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Private wells
Nearly half of the sampled homes had measurable lead in their private well water.

KCH's Geiger wants to address rural urban disparity

When KCH Assistant Professor Sarah Geiger received a grant from the U.S. Department of Housing and Urban Development (HUD) to study private water wells, her primary focus was finding a way to mitigate the amount of lead in drinking water. She might not have expected another outcome.

Geiger, the principal investigator for a study entitled, "Drinking Water Lead Remediation Strategies for Illinois Homes with Domestic Wells,” received a grant of about $1 million from the HUD 2019 Healthy Homes Technical Study Grant Program. As researchers do, she set out to find participants for her study. But to Geiger, the participants weren’t just numbers on a to-do list.

“The rural people who I work with in my private well study have made an impact on me. We have people living in quite impoverished conditions, although they don't seem to let it affect their self-worth. They are very salt of the earth people and gracious to us when we come to their homes. I would like to be able to tell their stories,” she said.

In the initial stage of Geiger’s project, the Illinois State Water Survey (with collaborators from the University of Illinois at Chicago, and county public health departments) measured lead levels in homes with private wells in rural areas of Peoria, Jackson, and Kane counties, finding that nearly half of the sampled homes had measurable lead.

Lead exposure can cause serious damage to children's developing brains, so identifying elevated lead concentrations and working with homeowners and public health workers to mitigate sources of lead in water is vital, according to Walt Kelly of the Water Survey, one of Geiger’s collaborators.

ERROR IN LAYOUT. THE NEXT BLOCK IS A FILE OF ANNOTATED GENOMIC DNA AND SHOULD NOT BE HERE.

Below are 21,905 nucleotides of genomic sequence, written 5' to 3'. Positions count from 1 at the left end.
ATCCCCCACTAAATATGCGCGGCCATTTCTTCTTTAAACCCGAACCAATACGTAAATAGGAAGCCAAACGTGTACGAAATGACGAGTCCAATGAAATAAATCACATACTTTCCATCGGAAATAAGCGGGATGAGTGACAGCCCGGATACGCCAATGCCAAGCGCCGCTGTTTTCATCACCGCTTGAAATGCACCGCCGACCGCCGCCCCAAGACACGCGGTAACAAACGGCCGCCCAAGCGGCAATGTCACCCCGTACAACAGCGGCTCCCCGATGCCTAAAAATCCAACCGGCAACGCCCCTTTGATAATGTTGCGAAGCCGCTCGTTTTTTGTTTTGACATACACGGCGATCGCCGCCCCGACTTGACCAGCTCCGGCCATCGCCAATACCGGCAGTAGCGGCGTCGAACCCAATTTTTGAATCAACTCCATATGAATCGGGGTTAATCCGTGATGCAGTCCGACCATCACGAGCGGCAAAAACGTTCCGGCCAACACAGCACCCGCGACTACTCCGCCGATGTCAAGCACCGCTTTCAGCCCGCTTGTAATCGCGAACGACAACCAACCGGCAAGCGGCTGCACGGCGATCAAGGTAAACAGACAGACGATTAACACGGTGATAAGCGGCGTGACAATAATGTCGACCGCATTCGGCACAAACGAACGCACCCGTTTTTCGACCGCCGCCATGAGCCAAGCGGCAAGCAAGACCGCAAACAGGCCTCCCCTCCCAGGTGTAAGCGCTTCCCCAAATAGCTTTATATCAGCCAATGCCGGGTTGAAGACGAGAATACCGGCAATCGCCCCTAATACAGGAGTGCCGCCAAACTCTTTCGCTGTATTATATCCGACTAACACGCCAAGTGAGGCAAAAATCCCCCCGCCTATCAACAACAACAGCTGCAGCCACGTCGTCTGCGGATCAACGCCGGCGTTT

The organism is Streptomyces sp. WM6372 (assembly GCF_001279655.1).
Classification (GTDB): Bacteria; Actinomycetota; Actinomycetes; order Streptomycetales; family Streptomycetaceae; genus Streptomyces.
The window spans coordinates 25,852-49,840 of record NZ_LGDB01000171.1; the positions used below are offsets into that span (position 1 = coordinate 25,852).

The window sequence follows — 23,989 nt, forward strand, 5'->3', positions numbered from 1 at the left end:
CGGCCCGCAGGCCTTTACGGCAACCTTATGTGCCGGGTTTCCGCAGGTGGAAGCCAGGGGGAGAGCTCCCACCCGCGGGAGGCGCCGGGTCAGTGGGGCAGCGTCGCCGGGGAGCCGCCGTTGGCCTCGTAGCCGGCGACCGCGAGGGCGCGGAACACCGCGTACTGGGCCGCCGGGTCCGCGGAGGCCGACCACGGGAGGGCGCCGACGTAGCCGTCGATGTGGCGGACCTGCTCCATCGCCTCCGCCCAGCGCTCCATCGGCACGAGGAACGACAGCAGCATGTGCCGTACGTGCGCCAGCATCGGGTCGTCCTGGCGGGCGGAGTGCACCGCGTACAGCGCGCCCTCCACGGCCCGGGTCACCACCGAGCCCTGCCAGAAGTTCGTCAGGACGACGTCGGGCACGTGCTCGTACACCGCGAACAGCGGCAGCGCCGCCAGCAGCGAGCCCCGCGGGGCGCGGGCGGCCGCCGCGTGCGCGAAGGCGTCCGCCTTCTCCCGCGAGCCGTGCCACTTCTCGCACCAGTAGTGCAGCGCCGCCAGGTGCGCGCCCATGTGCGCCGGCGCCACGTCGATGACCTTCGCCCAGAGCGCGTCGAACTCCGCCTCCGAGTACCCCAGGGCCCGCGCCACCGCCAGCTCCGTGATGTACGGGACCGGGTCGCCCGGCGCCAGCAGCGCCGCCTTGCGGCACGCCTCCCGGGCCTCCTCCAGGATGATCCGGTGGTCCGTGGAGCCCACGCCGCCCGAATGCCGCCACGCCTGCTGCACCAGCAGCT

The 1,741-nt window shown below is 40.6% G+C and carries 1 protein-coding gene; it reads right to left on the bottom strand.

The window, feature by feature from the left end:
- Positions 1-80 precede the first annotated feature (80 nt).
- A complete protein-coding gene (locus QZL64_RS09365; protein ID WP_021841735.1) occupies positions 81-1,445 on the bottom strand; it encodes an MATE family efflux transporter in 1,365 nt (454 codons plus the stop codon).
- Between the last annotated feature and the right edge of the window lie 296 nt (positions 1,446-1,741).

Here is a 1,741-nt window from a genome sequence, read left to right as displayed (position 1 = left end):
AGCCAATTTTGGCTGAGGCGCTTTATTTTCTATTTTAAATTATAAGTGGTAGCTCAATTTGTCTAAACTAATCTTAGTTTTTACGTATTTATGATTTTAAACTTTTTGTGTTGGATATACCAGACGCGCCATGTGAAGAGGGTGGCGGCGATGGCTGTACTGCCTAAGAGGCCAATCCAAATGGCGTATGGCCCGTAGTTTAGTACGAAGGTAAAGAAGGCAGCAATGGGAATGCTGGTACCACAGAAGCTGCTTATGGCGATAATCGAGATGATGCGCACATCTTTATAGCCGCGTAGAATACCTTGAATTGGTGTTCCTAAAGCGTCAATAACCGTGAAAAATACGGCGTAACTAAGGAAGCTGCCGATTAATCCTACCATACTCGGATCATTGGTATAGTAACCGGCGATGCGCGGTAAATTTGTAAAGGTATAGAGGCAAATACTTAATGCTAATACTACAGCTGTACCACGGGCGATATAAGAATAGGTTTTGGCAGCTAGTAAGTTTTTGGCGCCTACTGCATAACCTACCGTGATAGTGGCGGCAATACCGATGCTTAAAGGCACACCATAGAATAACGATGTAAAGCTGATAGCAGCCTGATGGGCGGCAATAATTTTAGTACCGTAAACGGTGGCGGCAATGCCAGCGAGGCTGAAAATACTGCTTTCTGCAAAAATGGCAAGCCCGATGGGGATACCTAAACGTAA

For Geiger, part of the issue is a health disparity.

“Clearly not all people who are in municipal systems have clean water. I mean, that's not even close to being true. But at least there are these mechanisms that are in place in an attempt to keep it free from lead.

“I work with PFAS. There's all this (Environmental Protection Agency) PFAS testing going on. It doesn't test private wells. But there are PFAS in private wells, I can guarantee you. And they're not going to be picked up, they're going to be left out of that.”

Geiger’s passion about the subject comes through in the interview as she talks about how generous and kind people are when she and her colleagues visit homes with private wells. Most often, she visits rural, low-income communities across Illinois.

“We'll go out and meet the well inspector, meet the plumber, meet the county health staff, and the people that will have to be there because they have to let us into their home to do the plumbing assessment. And they’re really gracious, I mean we're bringing all these people into their home,” she said. “We try to reassure them.”

Still, Geiger said, she has to warn study participants about things the plumber might see, such as mold around plumbing fixtures. It’s not uncommon to see hand-dug basements or basements with dirt floors, Geiger said.

“Rural people have often lived on their land for generations and have intimate knowledge about its history, including the wells, plumbing, and water issues. But sometimes there is an opportunity for education when we see things that participants may not know are health hazards,” she said.

Geiger said she tells the study participants that she and her colleague are not there to identify problems or issue fines.

“They're receptive to (the inspections) and I think they do care about their water quality. They're proud of their place,” she said.

What Geiger wants to emphasize is that her study is aimed at helping people remediate their well issues.

“In addition to the water testing, they get this plumbing survey, they get their well inspection. And then they potentially will get, not everybody, but those with the highest levels of lead will get this remediation.”

But in order to implement larger-scale change, especially for private well owners, government regulations need to change, she said.

“We have the Lead and Copper Rule for municipal systems where there has to be this routine testing, and mitigation if there's an issue. Why are rural people not able to take advantage of the benefits that urban people have in terms of clean water?”

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